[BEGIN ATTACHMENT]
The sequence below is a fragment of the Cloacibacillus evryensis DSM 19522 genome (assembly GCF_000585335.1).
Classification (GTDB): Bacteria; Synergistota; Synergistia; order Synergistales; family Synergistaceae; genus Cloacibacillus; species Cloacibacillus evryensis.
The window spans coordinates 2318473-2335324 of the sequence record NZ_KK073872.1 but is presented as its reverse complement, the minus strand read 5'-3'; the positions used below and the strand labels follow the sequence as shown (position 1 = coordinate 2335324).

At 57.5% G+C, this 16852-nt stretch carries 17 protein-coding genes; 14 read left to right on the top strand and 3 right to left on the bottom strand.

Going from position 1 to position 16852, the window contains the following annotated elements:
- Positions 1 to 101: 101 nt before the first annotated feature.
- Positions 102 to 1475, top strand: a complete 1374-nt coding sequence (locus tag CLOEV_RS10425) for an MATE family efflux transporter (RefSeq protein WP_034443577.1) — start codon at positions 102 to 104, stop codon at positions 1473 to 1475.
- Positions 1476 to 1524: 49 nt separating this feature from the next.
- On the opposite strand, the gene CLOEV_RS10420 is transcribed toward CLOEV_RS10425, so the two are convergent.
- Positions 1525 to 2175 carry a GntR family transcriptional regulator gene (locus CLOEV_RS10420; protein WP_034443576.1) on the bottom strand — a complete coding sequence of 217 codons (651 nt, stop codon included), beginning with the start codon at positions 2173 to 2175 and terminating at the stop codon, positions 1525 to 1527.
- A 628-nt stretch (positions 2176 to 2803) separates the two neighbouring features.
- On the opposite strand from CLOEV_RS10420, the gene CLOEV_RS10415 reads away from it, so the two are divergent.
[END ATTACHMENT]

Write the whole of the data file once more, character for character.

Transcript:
The sequence below is a fragment of the Cloacibacillus evryensis DSM 19522 genome (assembly GCF_000585335.1).
Classification (GTDB): Bacteria; Synergistota; Synergistia; order Synergistales; family Synergistaceae; genus Cloacibacillus; species Cloacibacillus evryensis.
The window spans coordinates 2318473-2335324 of the sequence record NZ_KK073872.1 but is presented as its reverse complement, the minus strand read 5'-3'; the positions used below and the strand labels follow the sequence as shown (position 1 = coordinate 2335324).

At 57.5% G+C, this 16852-nt stretch carries 17 protein-coding genes; 14 read left to right on the top strand and 3 right to left on the bottom strand.

Going from position 1 to position 16852, the window contains the following annotated elements:
- Positions 1 to 101: 101 nt before the first annotated feature.
- Positions 102 to 1475, top strand: a complete 1374-nt coding sequence (locus tag CLOEV_RS10425) for an MATE family efflux transporter (RefSeq protein WP_034443577.1) — start codon at positions 102 to 104, stop codon at positions 1473 to 1475.
- Positions 1476 to 1524: 49 nt separating this feature from the next.
- On the opposite strand, the gene CLOEV_RS10420 is transcribed toward CLOEV_RS10425, so the two are convergent.
- Positions 1525 to 2175 carry a GntR family transcriptional regulator gene (locus CLOEV_RS10420; protein WP_034443576.1) on the bottom strand — a complete coding sequence of 217 codons (651 nt, stop codon included), beginning with the start codon at positions 2173 to 2175 and terminating at the stop codon, positions 1525 to 1527.
- A 628-nt stretch (positions 2176 to 2803) separates the two neighbouring features.
- On the opposite strand from CLOEV_RS10420, the gene CLOEV_RS10415 reads away from it, so the two are divergent.